: PacWest decides not to raise additional capital after getting private financing and federal loans


PacWest Bancorp stock fell sharply Wednesday after the bank disclosed a drop in deposits since the start of the year and canceled plans to raise capital after successfully lining up loans from a private investor as well as the federal government.

PacWest Bancorp   PACW, -10.40% dropped 10% after it said its total deposits fell to $27.1 billion as of Monday, down from $33.9 billion on Dec. 31.

The bank said it’s “encouraged by the stability we have seen in our deposits and liquidity over the past week.”

It also borrowed $3.7 billion from the Federal Home Loan Bank system, $10.5 billion from the Federal Reserve’s discount window, and $2.1 billion from the Fed’s new Bank Term Funding Program, which was launched on March 12.

It also drew in $1.4 billion from Atlas SP Partners through a senior asset-backed financing facility. Atlas SP Partners is backed by Apollo Global Management Inc. APO, +0.12% and led by CEO Jay Kim, former head of securitized products at Credit Suisse CS, -4.84%.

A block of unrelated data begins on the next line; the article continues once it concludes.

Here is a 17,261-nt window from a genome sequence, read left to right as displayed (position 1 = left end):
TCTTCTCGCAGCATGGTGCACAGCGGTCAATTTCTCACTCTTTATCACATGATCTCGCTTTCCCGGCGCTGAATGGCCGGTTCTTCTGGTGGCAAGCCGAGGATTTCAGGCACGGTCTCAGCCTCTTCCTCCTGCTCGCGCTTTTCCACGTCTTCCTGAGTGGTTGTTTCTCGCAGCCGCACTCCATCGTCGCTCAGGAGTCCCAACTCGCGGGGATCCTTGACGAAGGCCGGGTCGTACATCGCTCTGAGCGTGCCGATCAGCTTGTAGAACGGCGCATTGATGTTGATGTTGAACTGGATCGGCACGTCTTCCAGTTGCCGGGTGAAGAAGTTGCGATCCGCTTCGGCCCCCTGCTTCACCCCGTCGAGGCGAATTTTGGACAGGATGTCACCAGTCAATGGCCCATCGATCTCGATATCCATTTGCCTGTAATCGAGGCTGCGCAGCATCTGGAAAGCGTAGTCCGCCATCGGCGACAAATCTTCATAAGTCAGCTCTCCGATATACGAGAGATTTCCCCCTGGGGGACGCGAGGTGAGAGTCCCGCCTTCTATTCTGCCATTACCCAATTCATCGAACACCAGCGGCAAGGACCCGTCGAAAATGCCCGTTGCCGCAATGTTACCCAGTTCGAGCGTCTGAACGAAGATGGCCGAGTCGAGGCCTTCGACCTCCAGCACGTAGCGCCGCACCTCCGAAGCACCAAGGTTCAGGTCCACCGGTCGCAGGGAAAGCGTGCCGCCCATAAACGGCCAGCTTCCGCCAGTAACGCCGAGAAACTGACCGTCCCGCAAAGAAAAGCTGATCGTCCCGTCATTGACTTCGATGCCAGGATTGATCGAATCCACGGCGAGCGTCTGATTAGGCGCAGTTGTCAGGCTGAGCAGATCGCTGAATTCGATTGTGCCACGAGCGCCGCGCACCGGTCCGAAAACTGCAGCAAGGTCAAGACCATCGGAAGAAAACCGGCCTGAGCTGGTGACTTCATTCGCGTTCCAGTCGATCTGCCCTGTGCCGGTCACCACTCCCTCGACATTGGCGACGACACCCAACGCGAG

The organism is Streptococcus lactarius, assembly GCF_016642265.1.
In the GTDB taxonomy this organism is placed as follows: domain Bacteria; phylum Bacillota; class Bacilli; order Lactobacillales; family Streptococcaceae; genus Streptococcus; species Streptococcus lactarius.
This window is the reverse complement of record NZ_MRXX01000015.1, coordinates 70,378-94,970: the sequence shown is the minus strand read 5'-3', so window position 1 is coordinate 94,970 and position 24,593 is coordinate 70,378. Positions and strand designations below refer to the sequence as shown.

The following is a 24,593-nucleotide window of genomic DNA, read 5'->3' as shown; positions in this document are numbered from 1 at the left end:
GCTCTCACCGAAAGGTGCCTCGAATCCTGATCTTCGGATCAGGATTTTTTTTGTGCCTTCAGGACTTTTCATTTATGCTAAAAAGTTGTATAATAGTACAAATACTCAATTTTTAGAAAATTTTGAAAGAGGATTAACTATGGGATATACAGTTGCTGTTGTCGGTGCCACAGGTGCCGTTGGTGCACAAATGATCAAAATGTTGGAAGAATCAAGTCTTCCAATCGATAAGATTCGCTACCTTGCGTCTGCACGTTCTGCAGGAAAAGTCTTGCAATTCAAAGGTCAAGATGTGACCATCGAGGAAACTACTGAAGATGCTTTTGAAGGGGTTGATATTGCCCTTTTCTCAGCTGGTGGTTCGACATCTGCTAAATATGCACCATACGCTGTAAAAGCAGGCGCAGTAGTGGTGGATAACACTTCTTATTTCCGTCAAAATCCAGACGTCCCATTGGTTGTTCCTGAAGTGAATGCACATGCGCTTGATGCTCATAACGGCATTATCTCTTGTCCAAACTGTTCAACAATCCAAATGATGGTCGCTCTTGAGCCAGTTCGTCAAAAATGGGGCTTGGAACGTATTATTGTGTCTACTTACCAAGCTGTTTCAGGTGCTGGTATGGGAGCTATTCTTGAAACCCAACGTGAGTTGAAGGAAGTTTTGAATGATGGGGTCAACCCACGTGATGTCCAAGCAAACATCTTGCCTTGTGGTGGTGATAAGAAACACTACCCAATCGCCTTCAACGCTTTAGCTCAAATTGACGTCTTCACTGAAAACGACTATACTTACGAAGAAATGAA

PacWest said its venture banking business opened 130 new accounts opened since March 9.

The bank disclosed that it has $11.4 billion in available cash, which is up from $10.8 billion in available cash as of March 17.

The bank said its available cash on hand exceeds total estimated uninsured deposits of $9.5 billion as of March 20.  

Its venture banking unit has opened 130 new accounts opened since March 9.

It’s also been profitable through Feb. 28 with $48 million in earnings, or adjusted earnings of $54 million after breaking out one-time severance costs and other items.

Janney Montgomery Scott analyst Christopher Marinac reiterates a buy rating on PacWest and said the disclosures on Wednesday “reinforce our strong belief that PACW is more than capable of surviving the ‘crisis of confidence’ that has hit all banks.”

Also Read: First Republic Bank stock flat as investors await Fed decision

This article was originally published by Marketwatch.com. Read the original article here.

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